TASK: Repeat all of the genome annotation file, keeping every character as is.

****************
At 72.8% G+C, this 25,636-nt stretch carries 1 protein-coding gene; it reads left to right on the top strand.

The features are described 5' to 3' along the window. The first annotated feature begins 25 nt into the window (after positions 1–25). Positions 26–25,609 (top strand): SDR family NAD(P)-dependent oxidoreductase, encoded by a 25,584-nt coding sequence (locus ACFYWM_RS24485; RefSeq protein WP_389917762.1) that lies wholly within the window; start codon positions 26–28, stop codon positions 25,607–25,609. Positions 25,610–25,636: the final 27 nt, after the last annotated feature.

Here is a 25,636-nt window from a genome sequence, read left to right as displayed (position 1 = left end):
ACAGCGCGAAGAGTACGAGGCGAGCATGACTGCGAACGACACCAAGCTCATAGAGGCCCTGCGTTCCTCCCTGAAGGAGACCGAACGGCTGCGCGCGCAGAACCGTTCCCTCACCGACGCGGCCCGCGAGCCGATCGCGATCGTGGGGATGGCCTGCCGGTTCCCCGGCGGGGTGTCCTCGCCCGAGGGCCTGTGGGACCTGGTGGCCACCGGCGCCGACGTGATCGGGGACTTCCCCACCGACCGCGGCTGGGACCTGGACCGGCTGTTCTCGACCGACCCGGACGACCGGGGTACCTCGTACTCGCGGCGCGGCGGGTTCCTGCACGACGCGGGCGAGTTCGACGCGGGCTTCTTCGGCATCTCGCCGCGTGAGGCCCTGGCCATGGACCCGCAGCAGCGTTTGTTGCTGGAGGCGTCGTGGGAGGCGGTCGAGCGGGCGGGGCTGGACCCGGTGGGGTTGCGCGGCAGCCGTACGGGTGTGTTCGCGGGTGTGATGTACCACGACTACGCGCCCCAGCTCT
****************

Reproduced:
At 72.8% G+C, this 25,636-nt stretch carries 1 protein-coding gene; it reads left to right on the top strand.

The features are described 5' to 3' along the window. The first annotated feature begins 25 nt into the window (after positions 1–25). Positions 26–25,609 (top strand): SDR family NAD(P)-dependent oxidoreductase, encoded by a 25,584-nt coding sequence (locus ACFYWM_RS24485; RefSeq protein WP_389917762.1) that lies wholly within the window; start codon positions 26–28, stop codon positions 25,607–25,609. Positions 25,610–25,636: the final 27 nt, after the last annotated feature.

Here is a 25,636-nt window from a genome sequence, read left to right as displayed (position 1 = left end):
ACAGCGCGAAGAGTACGAGGCGAGCATGACTGCGAACGACACCAAGCTCATAGAGGCCCTGCGTTCCTCCCTGAAGGAGACCGAACGGCTGCGCGCGCAGAACCGTTCCCTCACCGACGCGGCCCGCGAGCCGATCGCGATCGTGGGGATGGCCTGCCGGTTCCCCGGCGGGGTGTCCTCGCCCGAGGGCCTGTGGGACCTGGTGGCCACCGGCGCCGACGTGATCGGGGACTTCCCCACCGACCGCGGCTGGGACCTGGACCGGCTGTTCTCGACCGACCCGGACGACCGGGGTACCTCGTACTCGCGGCGCGGCGGGTTCCTGCACGACGCGGGCGAGTTCGACGCGGGCTTCTTCGGCATCTCGCCGCGTGAGGCCCTGGCCATGGACCCGCAGCAGCGTTTGTTGCTGGAGGCGTCGTGGGAGGCGGTCGAGCGGGCGGGGCTGGACCCGGTGGGGTTGCGCGGCAGCCGTACGGGTGTGTTCGCGGGTGTGATGTACCACGACTACGCGCCCCAGCTCT